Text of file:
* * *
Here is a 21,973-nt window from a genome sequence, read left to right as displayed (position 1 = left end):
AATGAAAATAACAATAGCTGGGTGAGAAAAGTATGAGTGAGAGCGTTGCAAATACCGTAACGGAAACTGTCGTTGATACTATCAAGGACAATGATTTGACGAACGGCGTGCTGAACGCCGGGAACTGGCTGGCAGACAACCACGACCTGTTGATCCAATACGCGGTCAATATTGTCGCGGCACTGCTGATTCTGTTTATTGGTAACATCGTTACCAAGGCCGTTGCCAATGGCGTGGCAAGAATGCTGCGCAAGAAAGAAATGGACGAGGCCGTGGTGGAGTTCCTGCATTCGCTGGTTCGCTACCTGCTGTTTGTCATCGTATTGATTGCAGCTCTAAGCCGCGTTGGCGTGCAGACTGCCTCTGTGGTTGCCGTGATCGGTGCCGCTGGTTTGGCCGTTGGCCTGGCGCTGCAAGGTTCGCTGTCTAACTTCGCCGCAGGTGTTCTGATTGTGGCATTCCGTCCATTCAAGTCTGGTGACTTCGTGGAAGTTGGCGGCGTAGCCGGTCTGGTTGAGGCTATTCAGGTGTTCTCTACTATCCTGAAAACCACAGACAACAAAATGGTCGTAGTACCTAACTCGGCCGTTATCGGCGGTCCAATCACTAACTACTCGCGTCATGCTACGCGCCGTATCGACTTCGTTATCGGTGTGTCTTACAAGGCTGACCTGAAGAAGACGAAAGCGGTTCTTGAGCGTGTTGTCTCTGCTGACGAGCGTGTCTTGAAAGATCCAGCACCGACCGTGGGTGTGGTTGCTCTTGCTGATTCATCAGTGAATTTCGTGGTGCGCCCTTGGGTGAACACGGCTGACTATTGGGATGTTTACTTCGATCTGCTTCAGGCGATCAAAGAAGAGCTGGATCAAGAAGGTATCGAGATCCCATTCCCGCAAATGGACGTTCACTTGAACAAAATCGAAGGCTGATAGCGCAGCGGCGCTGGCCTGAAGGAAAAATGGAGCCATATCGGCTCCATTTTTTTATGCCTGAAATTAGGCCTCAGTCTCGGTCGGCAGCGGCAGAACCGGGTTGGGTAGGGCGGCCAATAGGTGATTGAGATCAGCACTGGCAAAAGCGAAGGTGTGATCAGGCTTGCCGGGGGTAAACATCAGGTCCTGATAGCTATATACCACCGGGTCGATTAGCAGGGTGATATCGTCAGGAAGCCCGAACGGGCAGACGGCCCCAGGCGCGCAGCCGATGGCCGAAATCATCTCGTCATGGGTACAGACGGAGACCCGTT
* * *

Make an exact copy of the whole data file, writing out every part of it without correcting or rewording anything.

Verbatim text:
Here is a 21,973-nt window from a genome sequence, read left to right as displayed (position 1 = left end):
AATGAAAATAACAATAGCTGGGTGAGAAAAGTATGAGTGAGAGCGTTGCAAATACCGTAACGGAAACTGTCGTTGATACTATCAAGGACAATGATTTGACGAACGGCGTGCTGAACGCCGGGAACTGGCTGGCAGACAACCACGACCTGTTGATCCAATACGCGGTCAATATTGTCGCGGCACTGCTGATTCTGTTTATTGGTAACATCGTTACCAAGGCCGTTGCCAATGGCGTGGCAAGAATGCTGCGCAAGAAAGAAATGGACGAGGCCGTGGTGGAGTTCCTGCATTCGCTGGTTCGCTACCTGCTGTTTGTCATCGTATTGATTGCAGCTCTAAGCCGCGTTGGCGTGCAGACTGCCTCTGTGGTTGCCGTGATCGGTGCCGCTGGTTTGGCCGTTGGCCTGGCGCTGCAAGGTTCGCTGTCTAACTTCGCCGCAGGTGTTCTGATTGTGGCATTCCGTCCATTCAAGTCTGGTGACTTCGTGGAAGTTGGCGGCGTAGCCGGTCTGGTTGAGGCTATTCAGGTGTTCTCTACTATCCTGAAAACCACAGACAACAAAATGGTCGTAGTACCTAACTCGGCCGTTATCGGCGGTCCAATCACTAACTACTCGCGTCATGCTACGCGCCGTATCGACTTCGTTATCGGTGTGTCTTACAAGGCTGACCTGAAGAAGACGAAAGCGGTTCTTGAGCGTGTTGTCTCTGCTGACGAGCGTGTCTTGAAAGATCCAGCACCGACCGTGGGTGTGGTTGCTCTTGCTGATTCATCAGTGAATTTCGTGGTGCGCCCTTGGGTGAACACGGCTGACTATTGGGATGTTTACTTCGATCTGCTTCAGGCGATCAAAGAAGAGCTGGATCAAGAAGGTATCGAGATCCCATTCCCGCAAATGGACGTTCACTTGAACAAAATCGAAGGCTGATAGCGCAGCGGCGCTGGCCTGAAGGAAAAATGGAGCCATATCGGCTCCATTTTTTTATGCCTGAAATTAGGCCTCAGTCTCGGTCGGCAGCGGCAGAACCGGGTTGGGTAGGGCGGCCAATAGGTGATTGAGATCAGCACTGGCAAAAGCGAAGGTGTGATCAGGCTTGCCGGGGGTAAACATCAGGTCCTGATAGCTATATACCACCGGGTCGATTAGCAGGGTGATATCGTCAGGAAGCCCGAACGGGCAGACGGCCCCAGGCGCGCAGCCGATGGCCGAAATCATCTCGTCATGGGTACAGACGGAGACCCGTT